If you love hot and sour soup, you need to make this tom yum gai.
You know that when you go out for Thai food, there will be one hot and sour soup that is always on the menu.
When it comes to hot and sour soup, you won’t find any better than tom yum gai.
I can’t get enough of this hot and sour soup and order it every time I go out. Nowadays, however I find it much more convenient and cheaper to make tom yum gai myself.
This tom yum gai recipe was tested here first on the blog but you can now find it in my new cookbook ‘The Curry Guy Thai’.
Getting the right flavour for your tastes.
Making delicious Thai food like this hot and sour soup is all about finding the right balance for your liking. Taste as you go and you will end up with the most perfect of soups.
Some chefs add sugar to this Thai soup but for me, tom yum gai is all about the hot spicy and sour flavour. The sweetness in the fried shallots and tomatoes is perfect for my taste but you can alway add a touch more sugar if you wish.
As you will see in the recipe below, the ingredients you are mixing, like many Thai dishes are lemongrass, galangal, garlic and kaffir lime leaves which when mixed together give a fantastic aroma and flavour.
Chilli is used for the spiciness of the hot and sour soup and fish sauce is used for saltiness. To make the soup more sour, lime juice and tamarind are used.
When is tom yum gai best?
Thai hot and sour soup makes for an amazing starter or main dish. It is delicious served with jasmine rice for a more filling main.
What exactly is tom yum gai soup?
I thought it would be a good idea to break the name down so you have a better idea what you are ordering when you go out for Thai food. It’s a nice bit of trivia to know when you make this hot and sour soup for friends too.
The Thai word ‘Tom’ refers to the boiling process of cooking the soup. ‘Yum’ refers to a spicy salad. So broken down, you are making a hot and sour soup by boiling a spicy mixture of salad vegetables and in this case chicken.
Tom yum is often made with shrimp (prawns) or chicken but you can make it with the main ingredient of your choice. Pressed tofu is really good veggie option for your boiled salad.
What is that other famous Thai soup?
The other famous soup you will almost alway see on Thai menus is called tom kha gai. I love it and have a recipe for that mildly spiced, creamy coconut soup here.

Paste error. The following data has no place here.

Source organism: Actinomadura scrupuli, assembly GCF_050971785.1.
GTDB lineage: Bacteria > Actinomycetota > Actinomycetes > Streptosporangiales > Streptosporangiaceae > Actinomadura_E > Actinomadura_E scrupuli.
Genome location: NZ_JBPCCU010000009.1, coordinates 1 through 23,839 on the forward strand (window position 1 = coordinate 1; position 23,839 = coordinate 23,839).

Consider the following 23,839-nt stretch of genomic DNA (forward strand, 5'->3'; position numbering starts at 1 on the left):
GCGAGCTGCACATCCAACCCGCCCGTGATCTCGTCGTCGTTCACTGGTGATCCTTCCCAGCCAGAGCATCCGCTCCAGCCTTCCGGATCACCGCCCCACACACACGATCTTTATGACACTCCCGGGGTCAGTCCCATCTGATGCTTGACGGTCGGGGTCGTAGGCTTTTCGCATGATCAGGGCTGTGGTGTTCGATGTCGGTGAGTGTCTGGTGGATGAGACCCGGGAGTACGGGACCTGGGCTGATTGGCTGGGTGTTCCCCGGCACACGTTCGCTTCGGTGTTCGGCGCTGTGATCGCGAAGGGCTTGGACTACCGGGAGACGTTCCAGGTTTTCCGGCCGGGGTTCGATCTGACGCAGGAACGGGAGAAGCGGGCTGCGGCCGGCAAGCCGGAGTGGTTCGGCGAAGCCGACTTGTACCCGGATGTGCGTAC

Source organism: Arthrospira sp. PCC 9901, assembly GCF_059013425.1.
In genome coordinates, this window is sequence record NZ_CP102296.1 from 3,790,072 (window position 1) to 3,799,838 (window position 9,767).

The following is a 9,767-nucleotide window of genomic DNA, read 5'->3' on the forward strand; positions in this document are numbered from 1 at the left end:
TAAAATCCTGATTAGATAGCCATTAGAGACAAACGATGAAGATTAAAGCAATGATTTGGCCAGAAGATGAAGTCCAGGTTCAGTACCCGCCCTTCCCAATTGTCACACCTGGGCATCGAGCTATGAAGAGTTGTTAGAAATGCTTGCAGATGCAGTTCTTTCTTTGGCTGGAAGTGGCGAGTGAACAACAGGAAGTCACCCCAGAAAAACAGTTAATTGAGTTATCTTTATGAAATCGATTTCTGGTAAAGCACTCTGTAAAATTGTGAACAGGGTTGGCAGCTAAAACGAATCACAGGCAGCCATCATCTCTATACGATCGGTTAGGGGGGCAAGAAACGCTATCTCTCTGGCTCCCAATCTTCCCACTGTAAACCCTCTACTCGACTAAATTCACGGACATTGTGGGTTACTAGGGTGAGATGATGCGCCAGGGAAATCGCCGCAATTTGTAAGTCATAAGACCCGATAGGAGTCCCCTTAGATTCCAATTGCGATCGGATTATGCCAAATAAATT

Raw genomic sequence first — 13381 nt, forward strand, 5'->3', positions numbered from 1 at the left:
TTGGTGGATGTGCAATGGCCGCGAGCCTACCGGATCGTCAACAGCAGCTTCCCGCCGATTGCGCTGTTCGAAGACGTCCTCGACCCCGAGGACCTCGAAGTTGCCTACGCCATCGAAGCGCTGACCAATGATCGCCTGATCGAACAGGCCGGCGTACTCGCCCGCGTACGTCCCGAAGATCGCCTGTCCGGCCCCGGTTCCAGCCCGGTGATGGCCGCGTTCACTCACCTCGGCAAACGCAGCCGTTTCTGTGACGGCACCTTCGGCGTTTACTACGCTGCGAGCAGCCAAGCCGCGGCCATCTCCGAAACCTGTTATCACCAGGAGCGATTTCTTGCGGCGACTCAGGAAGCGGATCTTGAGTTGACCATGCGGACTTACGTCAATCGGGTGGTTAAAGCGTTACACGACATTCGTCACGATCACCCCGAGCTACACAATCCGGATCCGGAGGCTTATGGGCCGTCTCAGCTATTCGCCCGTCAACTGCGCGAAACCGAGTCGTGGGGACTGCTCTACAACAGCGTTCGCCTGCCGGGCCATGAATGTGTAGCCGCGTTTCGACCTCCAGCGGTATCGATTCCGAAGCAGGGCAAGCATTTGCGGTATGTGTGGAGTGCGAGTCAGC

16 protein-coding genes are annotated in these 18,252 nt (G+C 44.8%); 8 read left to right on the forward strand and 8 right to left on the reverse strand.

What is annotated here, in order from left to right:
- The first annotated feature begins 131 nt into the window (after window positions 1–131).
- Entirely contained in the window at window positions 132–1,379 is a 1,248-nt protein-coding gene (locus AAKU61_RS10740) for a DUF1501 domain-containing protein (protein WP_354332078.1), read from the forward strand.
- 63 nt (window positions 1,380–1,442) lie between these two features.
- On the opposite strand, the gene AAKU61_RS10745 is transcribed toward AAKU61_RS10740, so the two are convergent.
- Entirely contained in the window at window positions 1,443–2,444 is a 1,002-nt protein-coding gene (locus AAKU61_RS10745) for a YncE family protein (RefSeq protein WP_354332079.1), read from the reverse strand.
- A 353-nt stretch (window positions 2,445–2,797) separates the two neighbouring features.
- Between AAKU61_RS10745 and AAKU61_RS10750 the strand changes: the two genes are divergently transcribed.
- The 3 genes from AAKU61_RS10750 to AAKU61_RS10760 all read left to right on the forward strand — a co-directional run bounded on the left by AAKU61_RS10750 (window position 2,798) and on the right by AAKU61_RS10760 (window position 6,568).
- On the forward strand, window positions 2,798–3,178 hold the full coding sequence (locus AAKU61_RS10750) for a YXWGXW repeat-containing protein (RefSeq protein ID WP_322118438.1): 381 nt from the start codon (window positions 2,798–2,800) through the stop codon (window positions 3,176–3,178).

Do I need to make a Thai chicken stock first?
I used homemade Thai chicken stock in this recipe. ‘Gai’ means chicken so using Thai chicken stock makes sense.
I haven’t posted a Thai chicken stock on my blog yet but will soon. In the meantime, you can substitute chicken bones in this Thai pork broth recipe which works really well.
Although I used freshly made chicken stock, you could also make this hot and sour soup substituting the same amount of water. Those ‘salad’ ingredients with the chicken will work wonders in this hot and sour soup without having to go to the trouble of making a stock.
You could easily make this same soup into a tom yum goong (prawns) using prawns and prawn stock or water, or if making tofu tom yum vegetable stock or water.
I have tried many different variations and have never been disappointed.
Tom yum soups are clear and don’t include coconut.
Feel free to experiment with the flavours. Getting Thai food right is all about tasting as you cook. The perfect hot and sour soup for you will be made with just the right amount of hot, sour and sweet for your tastes.
Love Thai food? Try some of these delicious recipes!
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- 2 tbsp rapeseed (canola) oil
- 2 banana shallots – finely chopped
- 1 litre (4 cups) Thai chicken broth
- 1 lemongrass stalk – smashed and cut into about five pieces
- 8 kaffir lime leaves – stems removed and thinly sliced
- 2.5cm (1 inch) galangal – thinly sliced
- 3 cloves garlic - roughly chopped
- 250g ( ½ lb) chicken breast – cut into bite sized pieces
- 8 mushrooms – quartered
- 1 tbsp Thai red chilli paste – Shop bought is fine
- 1 tbsp roasted Thai chilli oil with some of the goop at the bottom
- 3 – 4 tbsp Thai fish sauce
- 1 tbsp tamarind concentrate
- 3 green bird’s eye chillies – smashed and cut lengthwise
- 1 small handful of coriander (cilantro) – roughly chopped
- 2 tsp palm or white sugar (optional and to taste)
- 3 green onions – roughly chopped
- 2 tomatoes – quartered
- Heat the oil in a large pot of medium-high until shimmering hot. Add the sliced shallots and fry or about a minute. Then add the stock/water, lemongrass, kaffir lime leaves and galangal and bring to a boil. Reduce the heat and simmer this aromatic water/stock for about 10 minutes.
- Now stir in the chicken and continue cooking until the chicken is cooked through. This should take about five minutes. Add the tamarind concentrate and stir well.
- Stir in the mushrooms, red chilli paste, chilli oil with some of the goop at the bottom, fish sauce, chillies, tamarind and coriander (cilantro). If you are at all worried about adding too much of any one ingredients, taste as you go!
- Once all of these ingredients have been added, taste it again and adjust the seasoning to taste. At this stage, you could also add a little sugar if you want it sweeter.
- To finish, add the quartered tomatoes and let them cook through in the hot stock. Add the spring onions (scallions) and any other vegetables you would like to add. In this recipe I added bean sprouts, cabbage and carrots but this is totally optional.
- To serve, divide the soup between 4 to 6 bowls and enjoy.
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I hope you enjoy this, my favourite hot and sour soup recipe. If you do try it, please let me know in the comments. I would love to hear from you.